Winter is just a few weeks away.

Most of you have already had to put on winter jackets or insulated raincoats for a few chilly autumn days. Now, you are probably not leaving the house without something to keep you warm! 

Meanwhile, in Hawai’i, we are breaking out our hoodies (our winter jackets), long pants (as opposed to shorts), and, of course, socks with our flip flops!

Winter Shoes in Hawai’i

And, at night, when the temperature outside drops down to a bone-chilling 65℉, we may have to add a light blanket to our beds in Hawai’i. Maybe even close a window or two to keep in the warmth from the daytime sunlight. Heating? Nobody has that unless you live way up, high on the mountain! But, then, often it is a small wood-burning stove or electric space heater.

For our visitors from the mainland, after a few weeks or months of trudging through the cold, dark days, frequently with snow, the idea of hanging out on the beach in Maui with sunny 65℉ to 80℉ weather sounds very inviting! 


This is the main reason why the winter season in Hawai’i is considered the most popular time to visit.
Ho’olio is the Hawaiian word for winter. 

Ho’olio also means to sprout or germinate.  That is because this season is a time of renewal. It is when daylight hours begin to increase. More rain falls, and plants and trees start sprouting new growth.  New seedlings will soon emerge.

With the rains of the Ho’olio season come lush green leaves and humidity. A perfect recipe for a sub-tropical rainforest.

The ho’olio season starts in November and ends in April.  With a subtle but noticeable change of season, certain qualities and opportunities for fun adventures arrive. Seeing the big waves or humpback whales up close in warm waters are only a couple of the Hawaiian Winter season specialties.

Here are a few other things that are good to know for the ho’olio season.
9 Things You Should Know About Winter in Hawai’i
  1. You can see Northern Pacific Humpback Whales – lots of them! Visit our blog on Whales to learn more about this incredible species.
  2. Surf’s UP! And we mean REALLY UP! The Jaws surf break on Maui can get up to 70 feet high, with the average being around 30 feet during winter. You can surf the big waves or watch the experts.
  3. It is cooler, from 85° F down to 78° on average, and it rains more. Bring some lightweight rain gear and an umbrella. If you plan to stay in the southwest-facing areas (facing the sunset) of any island, there will be less rain in those areas as they are in the dry, non-rainy parts of the island.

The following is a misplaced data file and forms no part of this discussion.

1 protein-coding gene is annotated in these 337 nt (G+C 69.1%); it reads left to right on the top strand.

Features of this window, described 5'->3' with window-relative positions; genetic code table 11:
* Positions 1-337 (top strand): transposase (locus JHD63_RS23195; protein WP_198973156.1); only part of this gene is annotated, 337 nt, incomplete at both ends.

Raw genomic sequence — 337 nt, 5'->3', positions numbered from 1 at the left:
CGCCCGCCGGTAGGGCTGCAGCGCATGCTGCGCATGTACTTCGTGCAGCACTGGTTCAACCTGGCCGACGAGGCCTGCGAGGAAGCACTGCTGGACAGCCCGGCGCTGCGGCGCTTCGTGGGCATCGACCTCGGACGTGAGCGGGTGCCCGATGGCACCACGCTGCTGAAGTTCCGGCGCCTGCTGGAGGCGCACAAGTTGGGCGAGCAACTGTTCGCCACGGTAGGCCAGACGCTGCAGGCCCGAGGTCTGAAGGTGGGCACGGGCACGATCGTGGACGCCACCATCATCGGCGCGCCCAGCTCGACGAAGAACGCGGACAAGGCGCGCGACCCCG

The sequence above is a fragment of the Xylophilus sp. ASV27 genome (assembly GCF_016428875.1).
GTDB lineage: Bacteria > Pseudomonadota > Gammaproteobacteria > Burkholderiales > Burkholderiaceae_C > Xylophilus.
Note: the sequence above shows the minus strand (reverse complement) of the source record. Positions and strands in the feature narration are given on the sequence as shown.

4. Peak season means higher prices for hotels and car rentals, so plan ahead as much as possible.
  5. Some flowers bloom all year. The winter months will not have such a profusion of blooming flowers as the other times, but still, many beautiful flowers abound.
  6. Learn more about this season in our blog about Makahiki – a traditional 4-month winter and New Year’s celebration from the days-of-old.
  7. You can snowboard on Mauna Kea. Yes, there is often snow at the 14,000-foot summit when the moisture is there and the temperature is colder.  
  8. Naturally, we have some information for you about Christmas in Hawai’i and can tell you 7 reasons why you should be here for the holidays HERE.
  9. You can see some of the world’s finest golfers and surfers at several world-class golf and surf tournaments held in Hawai’i during the winter months.

Since the water is still warm, you can plan to do all the fun water activities that are classic to do’s in Hawai’i.  The days are long enough (and getting longer) already in the subtropical latitudes to get a fair amount of activity in and still watch a beautiful sunset.

It is always good to keep your eye on the weather, so you know the full spread of daily options you have. For example, it can be raining in one area and be sunny a few miles away. The surf breaks can be substantial on one side of the island and smaller for beginners on another side.

If you plan a family vacation for the holidays, a good option for the high season is renting a villa or vacation home for the whole family rather than a handful of hotel rooms. Then you can spend precious family time together, save some money, and have fun cooking and eating together in your very own house in Hawai’i. No need to drive so much!

By the way – don’t forget the REAL snow in Hawai’i – Shave Ice!  

Try the many types of shave ice flavors, like cherry, blue raspberry, grape, tiger’s blood (watermelon-strawberry-coconut), or strawberry. Shave ice is genuinely a local specialty we often call Hawaii’s snow!  

Just like our Hawaiian winter season, Shave Ice is cool and refreshing, with so many beautiful things to do and see.

Watch a surfer towed into a 70’ wave by a jet ski and drop down the face of a 6 story building size wave at 50 miles per hour!

See a giant whale come flying out of the water near your boat!

Maybe even go skiing on Mauna Kea!

Oh, the delights of Ho’olio in Hawai’i!

Writing and Graphic Design by Sugandha Ferro Black



Photos courtesy of Wiki Commons and other paid for or free sources unless otherwise noted.

Socks and Flip Flops| © Hillary H/Flickr,  Big Wave Surfer | © Anthony Quintano/Wiki,  Snow Capped Mauna Kea  | © W. Norwicki/Wiki,  Rainbow Shave Ice| © Leslie/Flickr, Shave Ice Menu| © Leslie/Flickr